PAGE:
A new treatment available to combat valvular heart disease could be an opportunity to improve the care provided to those who would previously have been too ill for open heart surgery - and cut mortality rates in patients with the disease. Dr Mark De Belder explains.
Transcatheter Aortic Valve Implantation (TAVI) is a new treatment for patients with valvular heart disease and offers benefits to those previously deemed too ill for open heart surgery. There has been a progressive uptake across the country although access to care remains variable.
The benefits on offer to patients will rely on accurate diagnosis, a change in the previously held view that many elderly patients were too high risk for treatment and appropriate referral to the multidisciplinary teams that are evaluating patients and can offer this treatment.
While much debate is ongoing about the quality of care received by the elderly in the UK, new cardiovascular interventions are offering renewed hope for previously inoperable elderly patients.
One such advance relates to symptomatic aortic stenosis, and in particular, the treatment of patients that are old, often frail, and who may have significant comorbidities. In the past, such patients have been deemed at too high risk for conventional open-heart surgery. However, without such intervention, their prognosis is very poor.
A progressive disease, aortic stenosis is characterised by the narrowing of the aortic valve opening, with extra demands being made on the work of the heart required to eject blood past the narrowed valve. Patients can develop angina, breathlessness or even syncope. Patients find themselves living within their symptoms, decreasing their activity level to adapt to the limitations imposed by such symptoms.
Left untreated, fatigue and shortness of breath can progress to pulmonary hypertension, a full blown syndrome of congestive cardiac failure or sudden death. Half of those with untreated severe aortic stenosis will die within an average of two years after the onset of symptoms.
The gold standard treatment for symptomatic aortic stenosis remains surgical aortic valve replacement. However, despite its potential to lead to a full recovery and a near-normal life expectancy after successful surgery, the demands and risks of open heart surgery can prove too much for many elderly patients with multiple comorbidities. Until recently, such patients have instead been treated with the best medical care of their progressive heart failure and have had no option but to suffer a significantly impaired quality of life until their early demise.
However, a new intervention is available that can be offered to many of the patients who are deemed to be too high risk for the conventional operation. Even those who are becoming frail can be considered for this treatment which can improve both their quantity and quality of life. Interventional cardiologists and cardiothoracic surgeons are working together in teams to provide the treatment, known as transcatheter aortic valve implantation (TAVI). Together with cardiothoracic anaesthetists and cardiologists with expertise in cardiovascular imaging, they have come together to form specialised multidisciplinary teams to assess patients and to offer TAVI when it is felt to be the best treatment option.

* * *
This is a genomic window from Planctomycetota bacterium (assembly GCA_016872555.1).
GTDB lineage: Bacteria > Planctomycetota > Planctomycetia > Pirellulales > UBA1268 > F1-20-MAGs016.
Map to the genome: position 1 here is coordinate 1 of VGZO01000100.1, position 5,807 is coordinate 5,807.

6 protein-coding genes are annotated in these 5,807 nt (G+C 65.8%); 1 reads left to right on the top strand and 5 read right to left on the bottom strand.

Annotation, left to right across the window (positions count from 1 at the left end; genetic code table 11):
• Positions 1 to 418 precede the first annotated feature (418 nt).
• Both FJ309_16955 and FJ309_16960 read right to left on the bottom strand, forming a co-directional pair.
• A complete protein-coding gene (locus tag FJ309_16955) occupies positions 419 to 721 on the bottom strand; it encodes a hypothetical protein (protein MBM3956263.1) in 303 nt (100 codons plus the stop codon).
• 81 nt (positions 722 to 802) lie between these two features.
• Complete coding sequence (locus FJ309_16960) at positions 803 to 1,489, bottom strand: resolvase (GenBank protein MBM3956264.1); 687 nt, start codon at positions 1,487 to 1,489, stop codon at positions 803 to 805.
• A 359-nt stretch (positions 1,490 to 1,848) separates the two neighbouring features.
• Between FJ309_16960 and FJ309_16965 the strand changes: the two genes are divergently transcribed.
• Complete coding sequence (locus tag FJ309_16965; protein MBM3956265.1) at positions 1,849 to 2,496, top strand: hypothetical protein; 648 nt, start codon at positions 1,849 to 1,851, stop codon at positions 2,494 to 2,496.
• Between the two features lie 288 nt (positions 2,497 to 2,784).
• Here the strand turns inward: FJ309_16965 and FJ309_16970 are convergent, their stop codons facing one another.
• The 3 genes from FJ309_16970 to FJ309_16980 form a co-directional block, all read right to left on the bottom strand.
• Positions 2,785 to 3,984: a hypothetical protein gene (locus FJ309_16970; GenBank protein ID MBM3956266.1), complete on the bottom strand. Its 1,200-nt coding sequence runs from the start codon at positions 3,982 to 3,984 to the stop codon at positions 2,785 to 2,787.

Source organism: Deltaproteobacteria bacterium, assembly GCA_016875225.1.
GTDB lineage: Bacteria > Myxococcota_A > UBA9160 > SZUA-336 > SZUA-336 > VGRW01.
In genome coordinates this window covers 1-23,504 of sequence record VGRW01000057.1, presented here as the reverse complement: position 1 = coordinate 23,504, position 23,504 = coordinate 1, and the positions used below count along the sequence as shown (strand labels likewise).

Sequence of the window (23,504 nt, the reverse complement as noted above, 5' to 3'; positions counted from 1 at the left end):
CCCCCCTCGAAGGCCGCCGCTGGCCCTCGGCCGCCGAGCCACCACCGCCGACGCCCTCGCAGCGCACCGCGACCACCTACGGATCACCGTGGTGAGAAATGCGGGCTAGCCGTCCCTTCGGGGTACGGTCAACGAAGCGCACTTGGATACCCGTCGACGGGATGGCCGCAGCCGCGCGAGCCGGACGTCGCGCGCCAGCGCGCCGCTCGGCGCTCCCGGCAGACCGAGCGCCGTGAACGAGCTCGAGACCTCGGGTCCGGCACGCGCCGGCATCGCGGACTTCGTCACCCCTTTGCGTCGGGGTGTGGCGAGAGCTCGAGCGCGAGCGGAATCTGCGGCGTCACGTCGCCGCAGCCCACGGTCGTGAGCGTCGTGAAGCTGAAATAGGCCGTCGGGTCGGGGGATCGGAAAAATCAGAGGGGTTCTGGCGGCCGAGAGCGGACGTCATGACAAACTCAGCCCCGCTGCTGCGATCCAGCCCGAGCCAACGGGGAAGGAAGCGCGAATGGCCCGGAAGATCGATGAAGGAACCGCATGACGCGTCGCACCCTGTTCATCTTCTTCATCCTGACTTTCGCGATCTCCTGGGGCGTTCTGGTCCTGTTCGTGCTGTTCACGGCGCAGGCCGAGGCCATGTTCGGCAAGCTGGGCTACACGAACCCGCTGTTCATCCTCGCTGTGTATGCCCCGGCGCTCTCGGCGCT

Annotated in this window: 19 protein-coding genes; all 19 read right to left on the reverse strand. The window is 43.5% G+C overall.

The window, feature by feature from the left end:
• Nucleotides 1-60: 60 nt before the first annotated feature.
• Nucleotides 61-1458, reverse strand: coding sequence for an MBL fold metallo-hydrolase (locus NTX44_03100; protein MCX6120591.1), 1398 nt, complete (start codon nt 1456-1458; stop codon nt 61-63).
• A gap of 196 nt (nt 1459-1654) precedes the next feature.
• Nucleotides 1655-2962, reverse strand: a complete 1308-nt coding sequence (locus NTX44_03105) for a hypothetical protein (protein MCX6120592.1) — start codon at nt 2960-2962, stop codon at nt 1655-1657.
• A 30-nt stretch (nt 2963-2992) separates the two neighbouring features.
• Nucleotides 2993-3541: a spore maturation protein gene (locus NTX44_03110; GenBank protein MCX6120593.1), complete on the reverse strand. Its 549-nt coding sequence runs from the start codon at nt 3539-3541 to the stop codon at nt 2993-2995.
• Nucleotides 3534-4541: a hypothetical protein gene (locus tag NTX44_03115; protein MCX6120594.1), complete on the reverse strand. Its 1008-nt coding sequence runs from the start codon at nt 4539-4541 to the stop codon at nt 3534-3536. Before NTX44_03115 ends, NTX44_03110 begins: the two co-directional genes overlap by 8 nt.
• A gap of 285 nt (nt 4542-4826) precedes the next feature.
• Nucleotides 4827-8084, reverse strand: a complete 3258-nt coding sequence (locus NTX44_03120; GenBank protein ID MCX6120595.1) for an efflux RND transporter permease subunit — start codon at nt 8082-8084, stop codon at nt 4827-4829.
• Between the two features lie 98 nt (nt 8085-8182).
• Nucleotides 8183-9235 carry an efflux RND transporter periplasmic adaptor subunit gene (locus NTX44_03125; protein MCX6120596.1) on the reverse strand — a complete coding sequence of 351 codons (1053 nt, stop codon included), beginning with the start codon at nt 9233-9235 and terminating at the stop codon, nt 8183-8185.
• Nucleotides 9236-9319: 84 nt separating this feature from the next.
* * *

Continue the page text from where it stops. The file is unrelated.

The PARTNER Trial confirmed that the prognosis of elderly patients who were deemed inoperable was dire. In comparison, patients randomised to receiving TAVI had a much better chance of survival and a significantly improved quality of life. The death rate from any cause at one year was 20 percentage points lower with TAVI than standard therapy. This is one of the largest treatment effects ever seen in a randomized trial in medicine or surgery. The dramatic improvements in quality of life have been estimated as being roughly equivalent to a ten year reduction in age.
In the UK, national professional societies have worked together with the Department of Health and advisors for commissioners to help introduce this treatment across the country. Much progress has been made although there has been a slower uptake in this country compared with others. Aggregated European data presented at the recent PCR London Valves meeting, 2011, shows that the penetration of TAVI in the UK ranks 13th out of 14 European countries.
Understanding such variation is complex but the work of the various multidisciplinary teams around the country is revealing more and more patients who could be offered this treatment.
Although as a country much progress has been made, access to care is not entirely equitable. Despite existing NICE guidance, the frequency of commissioning varies considerably across the country. Some hospitals have been providing the treatment without receiving the necessary funding. In Scotland, none of the heart centres have been given approval to set up a service although some treatments are being commissioned from centres in England.
Although the evidence for providing TAVI to patients deemed inoperable is clear, attention has turned to see whether it should also be considered for patients who are currently eligible for open heart surgery, but who are at the higher end of the acceptable spectrum of surgical risk. Early results are showing that many of these patients may fare better with TAVI.
A UK registry of all patients undergoing this procedure shows results equivalent to those seen in the trials, suggesting that the multidisciplinary teams are making the appropriate judgements to select those best suited to TAVI and those best suited to open heart surgery. The hope now is that NICE will declare this to be a procedure that can be undertaken with normal arrangements for clinical governance, consent and audit. Hopefully, local commissioning will follow. Ensuring regional equity of access across the UK is a matter of priority not only for the current commissioners but also for the new National Commissioning Board.